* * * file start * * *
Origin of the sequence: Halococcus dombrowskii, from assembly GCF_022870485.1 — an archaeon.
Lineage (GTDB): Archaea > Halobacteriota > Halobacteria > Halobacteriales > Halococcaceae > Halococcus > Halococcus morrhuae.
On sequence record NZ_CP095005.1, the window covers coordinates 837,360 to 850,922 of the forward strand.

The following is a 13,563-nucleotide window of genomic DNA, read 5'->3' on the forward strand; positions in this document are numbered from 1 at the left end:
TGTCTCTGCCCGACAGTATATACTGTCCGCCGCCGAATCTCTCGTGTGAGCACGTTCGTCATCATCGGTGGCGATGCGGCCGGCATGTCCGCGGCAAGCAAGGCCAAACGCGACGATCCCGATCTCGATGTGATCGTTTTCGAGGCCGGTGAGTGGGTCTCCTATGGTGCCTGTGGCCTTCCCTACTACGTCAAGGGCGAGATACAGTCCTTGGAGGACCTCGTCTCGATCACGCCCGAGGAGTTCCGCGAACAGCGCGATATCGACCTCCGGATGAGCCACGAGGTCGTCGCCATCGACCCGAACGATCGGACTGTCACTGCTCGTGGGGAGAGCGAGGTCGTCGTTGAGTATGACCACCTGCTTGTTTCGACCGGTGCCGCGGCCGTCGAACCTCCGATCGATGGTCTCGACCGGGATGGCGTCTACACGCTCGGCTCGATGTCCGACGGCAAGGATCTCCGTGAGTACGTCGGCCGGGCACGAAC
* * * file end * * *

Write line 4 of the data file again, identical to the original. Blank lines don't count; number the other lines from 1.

The following is a 13,563-nucleotide window of genomic DNA, read 5'->3' on the forward strand; positions in this document are numbered from 1 at the left end: